If you’ve ever wondered how professional plaintiffs work, here is some interesting insight.
A friend of mine sent me this link last night that details a deposition after a woman filed a lawsuit against Wells Fargo, alleging violations of the Telephone Consumer Protection Act. How did she come to be contacted by Wells Fargo?
Well, even though she lives in Pennsylvania, she went out and purchased 35 pre-paid cell phones, all of them with Florida numbers. Why Florida? Because that state is “comparatively economically depressed” and those numbers were “more likely to get collection calls.”
The phones were purchased with the expressed intent of receiving unsolicited calls so that she could then go ahead and sue for violating the TCPA. Here are some excerpts from her deposition:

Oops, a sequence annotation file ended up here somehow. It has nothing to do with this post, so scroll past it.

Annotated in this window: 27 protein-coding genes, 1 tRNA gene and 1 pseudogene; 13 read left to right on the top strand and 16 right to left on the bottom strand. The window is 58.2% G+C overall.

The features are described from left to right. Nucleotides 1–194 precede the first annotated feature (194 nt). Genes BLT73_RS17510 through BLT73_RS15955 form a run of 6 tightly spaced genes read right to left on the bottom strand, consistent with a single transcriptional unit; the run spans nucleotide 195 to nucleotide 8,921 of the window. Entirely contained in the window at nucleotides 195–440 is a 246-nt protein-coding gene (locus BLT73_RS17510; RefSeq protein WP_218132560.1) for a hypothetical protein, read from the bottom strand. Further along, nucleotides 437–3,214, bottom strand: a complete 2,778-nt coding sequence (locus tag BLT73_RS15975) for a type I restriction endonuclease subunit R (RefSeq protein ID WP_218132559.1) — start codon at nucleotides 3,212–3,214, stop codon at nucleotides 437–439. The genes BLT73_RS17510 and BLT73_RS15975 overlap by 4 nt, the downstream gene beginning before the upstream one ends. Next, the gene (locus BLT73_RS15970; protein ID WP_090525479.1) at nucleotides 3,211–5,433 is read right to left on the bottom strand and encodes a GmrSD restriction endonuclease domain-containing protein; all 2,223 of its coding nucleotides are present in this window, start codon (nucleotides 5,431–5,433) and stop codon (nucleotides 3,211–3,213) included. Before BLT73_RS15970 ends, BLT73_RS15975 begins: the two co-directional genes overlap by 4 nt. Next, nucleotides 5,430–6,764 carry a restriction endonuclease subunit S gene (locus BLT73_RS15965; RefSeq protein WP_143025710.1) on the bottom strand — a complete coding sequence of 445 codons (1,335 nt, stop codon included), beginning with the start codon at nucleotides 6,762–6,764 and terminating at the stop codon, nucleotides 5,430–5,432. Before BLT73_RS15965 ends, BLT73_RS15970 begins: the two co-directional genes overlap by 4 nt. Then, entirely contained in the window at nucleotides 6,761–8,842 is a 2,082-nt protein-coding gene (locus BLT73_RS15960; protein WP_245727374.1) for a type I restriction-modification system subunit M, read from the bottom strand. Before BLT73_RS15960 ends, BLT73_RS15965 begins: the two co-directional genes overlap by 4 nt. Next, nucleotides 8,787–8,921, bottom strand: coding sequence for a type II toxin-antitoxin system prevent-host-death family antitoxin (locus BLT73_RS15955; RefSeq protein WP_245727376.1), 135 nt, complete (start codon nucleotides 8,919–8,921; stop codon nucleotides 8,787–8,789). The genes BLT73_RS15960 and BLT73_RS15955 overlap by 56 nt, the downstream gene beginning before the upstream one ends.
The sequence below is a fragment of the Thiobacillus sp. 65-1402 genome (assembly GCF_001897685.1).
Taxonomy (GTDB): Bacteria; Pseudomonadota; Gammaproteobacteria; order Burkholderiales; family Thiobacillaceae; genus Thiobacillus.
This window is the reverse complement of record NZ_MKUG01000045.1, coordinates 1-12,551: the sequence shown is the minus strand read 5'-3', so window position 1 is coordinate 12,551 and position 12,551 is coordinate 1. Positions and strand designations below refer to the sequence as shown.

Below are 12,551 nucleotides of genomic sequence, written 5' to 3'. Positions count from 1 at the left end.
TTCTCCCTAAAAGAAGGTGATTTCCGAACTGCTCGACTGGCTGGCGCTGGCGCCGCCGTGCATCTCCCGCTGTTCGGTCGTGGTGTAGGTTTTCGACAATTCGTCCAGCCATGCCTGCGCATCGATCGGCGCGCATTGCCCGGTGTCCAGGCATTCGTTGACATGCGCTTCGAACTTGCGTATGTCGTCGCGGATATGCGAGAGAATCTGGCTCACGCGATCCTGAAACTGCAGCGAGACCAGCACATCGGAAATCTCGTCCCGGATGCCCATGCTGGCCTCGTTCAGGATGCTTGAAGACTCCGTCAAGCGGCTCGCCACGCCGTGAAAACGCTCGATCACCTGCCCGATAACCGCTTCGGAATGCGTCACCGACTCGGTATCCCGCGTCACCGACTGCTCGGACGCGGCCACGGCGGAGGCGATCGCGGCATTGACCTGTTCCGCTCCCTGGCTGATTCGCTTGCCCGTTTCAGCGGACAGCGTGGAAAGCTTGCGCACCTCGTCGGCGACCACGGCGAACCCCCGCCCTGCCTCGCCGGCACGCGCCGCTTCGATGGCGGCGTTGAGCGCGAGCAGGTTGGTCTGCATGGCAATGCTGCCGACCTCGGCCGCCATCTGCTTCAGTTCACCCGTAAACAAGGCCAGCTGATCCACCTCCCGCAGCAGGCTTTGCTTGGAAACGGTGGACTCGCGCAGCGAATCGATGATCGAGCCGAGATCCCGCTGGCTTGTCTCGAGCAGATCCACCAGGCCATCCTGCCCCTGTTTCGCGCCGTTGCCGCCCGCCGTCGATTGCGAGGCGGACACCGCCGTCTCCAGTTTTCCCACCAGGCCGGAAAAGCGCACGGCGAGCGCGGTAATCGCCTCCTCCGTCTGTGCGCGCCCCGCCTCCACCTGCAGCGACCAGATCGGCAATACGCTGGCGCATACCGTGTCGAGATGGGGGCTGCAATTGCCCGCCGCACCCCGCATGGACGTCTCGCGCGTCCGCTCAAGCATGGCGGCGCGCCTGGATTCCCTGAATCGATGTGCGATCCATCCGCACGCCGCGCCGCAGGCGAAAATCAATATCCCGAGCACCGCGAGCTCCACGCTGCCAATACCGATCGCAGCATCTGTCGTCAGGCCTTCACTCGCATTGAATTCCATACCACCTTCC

Q. Why do you have so many cell phone numbers?
A I have a business suing offenders of the TCPA business — or laws.
Q. And when you say business, what do you mean by business?
A. It’s my business. It’s what I do.
Q. So you’re specifically buying these cell phones in order to manufacture a TCPA? In order to bring a TCPA lawsuit?
Suffice to say, Wells Fargo won its motion to dismiss. Because she purposely purchased the phones to seek out telemarketing calls, she is not protected under the TCPA, which was intended to protect consumers from receiving unwanted calls. She wanted those calls. In fact, she needed those calls.
While it’s nice that the woman has been able to carve out a life for herself suing companies for violating the TCPA, she clearly has not learned the lesson that it’s probably not a good idea to announce yourself as a professional plaintiff during a deposition.